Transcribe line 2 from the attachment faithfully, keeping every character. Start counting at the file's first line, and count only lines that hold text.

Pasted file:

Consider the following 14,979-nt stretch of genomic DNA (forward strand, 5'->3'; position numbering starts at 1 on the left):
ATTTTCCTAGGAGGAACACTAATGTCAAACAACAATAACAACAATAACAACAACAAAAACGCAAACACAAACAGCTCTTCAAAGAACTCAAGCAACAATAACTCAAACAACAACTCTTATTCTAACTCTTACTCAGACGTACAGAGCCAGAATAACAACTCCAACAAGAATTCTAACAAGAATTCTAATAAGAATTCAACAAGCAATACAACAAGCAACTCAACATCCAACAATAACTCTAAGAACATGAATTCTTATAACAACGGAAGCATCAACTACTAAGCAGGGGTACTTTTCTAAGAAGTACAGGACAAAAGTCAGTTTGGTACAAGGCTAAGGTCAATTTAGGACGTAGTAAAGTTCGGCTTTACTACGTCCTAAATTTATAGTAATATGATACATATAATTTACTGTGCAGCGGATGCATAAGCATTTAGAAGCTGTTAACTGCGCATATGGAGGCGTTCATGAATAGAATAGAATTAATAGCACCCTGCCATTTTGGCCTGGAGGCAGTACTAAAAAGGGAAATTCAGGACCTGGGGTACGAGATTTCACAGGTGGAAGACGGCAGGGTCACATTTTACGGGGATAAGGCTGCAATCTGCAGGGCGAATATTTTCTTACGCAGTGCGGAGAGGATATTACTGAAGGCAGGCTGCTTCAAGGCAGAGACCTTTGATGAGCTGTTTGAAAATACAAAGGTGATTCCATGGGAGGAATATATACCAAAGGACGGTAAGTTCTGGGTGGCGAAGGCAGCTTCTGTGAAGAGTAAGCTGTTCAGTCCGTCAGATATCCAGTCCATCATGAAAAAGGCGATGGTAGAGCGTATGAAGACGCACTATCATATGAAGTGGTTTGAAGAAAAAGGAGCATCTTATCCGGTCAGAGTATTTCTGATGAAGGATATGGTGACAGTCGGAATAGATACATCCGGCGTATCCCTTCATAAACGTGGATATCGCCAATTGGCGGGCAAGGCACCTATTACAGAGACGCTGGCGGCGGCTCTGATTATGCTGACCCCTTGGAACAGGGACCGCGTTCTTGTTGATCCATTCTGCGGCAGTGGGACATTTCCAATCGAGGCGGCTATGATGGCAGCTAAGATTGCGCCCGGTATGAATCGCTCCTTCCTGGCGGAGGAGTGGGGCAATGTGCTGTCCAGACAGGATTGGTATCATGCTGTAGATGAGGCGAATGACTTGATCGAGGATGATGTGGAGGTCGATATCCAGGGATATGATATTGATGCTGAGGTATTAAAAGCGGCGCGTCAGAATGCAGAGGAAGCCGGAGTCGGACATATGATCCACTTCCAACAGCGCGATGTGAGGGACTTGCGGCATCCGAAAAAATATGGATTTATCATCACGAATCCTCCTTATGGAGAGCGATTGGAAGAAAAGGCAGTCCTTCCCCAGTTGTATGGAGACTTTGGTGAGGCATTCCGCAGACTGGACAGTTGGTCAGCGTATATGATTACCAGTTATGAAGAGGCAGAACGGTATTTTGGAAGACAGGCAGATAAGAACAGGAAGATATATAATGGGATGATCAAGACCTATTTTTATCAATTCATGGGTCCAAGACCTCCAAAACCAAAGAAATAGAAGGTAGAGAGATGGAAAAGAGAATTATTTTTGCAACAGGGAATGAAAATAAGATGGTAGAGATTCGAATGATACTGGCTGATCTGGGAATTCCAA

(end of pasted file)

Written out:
ATTTTCCTAGGAGGAACACTAATGTCAAACAACAATAACAACAATAACAACAACAAAAACGCAAACACAAACAGCTCTTCAAAGAACTCAAGCAACAATAACTCAAACAACAACTCTTATTCTAACTCTTACTCAGACGTACAGAGCCAGAATAACAACTCCAACAAGAATTCTAACAAGAATTCTAATAAGAATTCAACAAGCAATACAACAAGCAACTCAACATCCAACAATAACTCTAAGAACATGAATTCTTATAACAACGGAAGCATCAACTACTAAGCAGGGGTACTTTTCTAAGAAGTACAGGACAAAAGTCAGTTTGGTACAAGGCTAAGGTCAATTTAGGACGTAGTAAAGTTCGGCTTTACTACGTCCTAAATTTATAGTAATATGATACATATAATTTACTGTGCAGCGGATGCATAAGCATTTAGAAGCTGTTAACTGCGCATATGGAGGCGTTCATGAATAGAATAGAATTAATAGCACCCTGCCATTTTGGCCTGGAGGCAGTACTAAAAAGGGAAATTCAGGACCTGGGGTACGAGATTTCACAGGTGGAAGACGGCAGGGTCACATTTTACGGGGATAAGGCTGCAATCTGCAGGGCGAATATTTTCTTACGCAGTGCGGAGAGGATATTACTGAAGGCAGGCTGCTTCAAGGCAGAGACCTTTGATGAGCTGTTTGAAAATACAAAGGTGATTCCATGGGAGGAATATATACCAAAGGACGGTAAGTTCTGGGTGGCGAAGGCAGCTTCTGTGAAGAGTAAGCTGTTCAGTCCGTCAGATATCCAGTCCATCATGAAAAAGGCGATGGTAGAGCGTATGAAGACGCACTATCATATGAAGTGGTTTGAAGAAAAAGGAGCATCTTATCCGGTCAGAGTATTTCTGATGAAGGATATGGTGACAGTCGGAATAGATACATCCGGCGTATCCCTTCATAAACGTGGATATCGCCAATTGGCGGGCAAGGCACCTATTACAGAGACGCTGGCGGCGGCTCTGATTATGCTGACCCCTTGGAACAGGGACCGCGTTCTTGTTGATCCATTCTGCGGCAGTGGGACATTTCCAATCGAGGCGGCTATGATGGCAGCTAAGATTGCGCCCGGTATGAATCGCTCCTTCCTGGCGGAGGAGTGGGGCAATGTGCTGTCCAGACAGGATTGGTATCATGCTGTAGATGAGGCGAATGACTTGATCGAGGATGATGTGGAGGTCGATATCCAGGGATATGATATTGATGCTGAGGTATTAAAAGCGGCGCGTCAGAATGCAGAGGAAGCCGGAGTCGGACATATGATCCACTTCCAACAGCGCGATGTGAGGGACTTGCGGCATCCGAAAAAATATGGATTTATCATCACGAATCCTCCTTATGGAGAGCGATTGGAAGAAAAGGCAGTCCTTCCCCAGTTGTATGGAGACTTTGGTGAGGCATTCCGCAGACTGGACAGTTGGTCAGCGTATATGATTACCAGTTATGAAGAGGCAGAACGGTATTTTGGAAGACAGGCAGATAAGAACAGGAAGATATATAATGGGATGATCAAGACCTATTTTTATCAATTCATGGGTCCAAGACCTCCAAAACCAAAGAAATAGAAGGTAGAGAGATGGAAAAGAGAATTATTTTTGCAACAGGGAATGAAAATAAGATGGTAGAGATTCGAATGATACTGGCTGATCTGGGAATTCCAA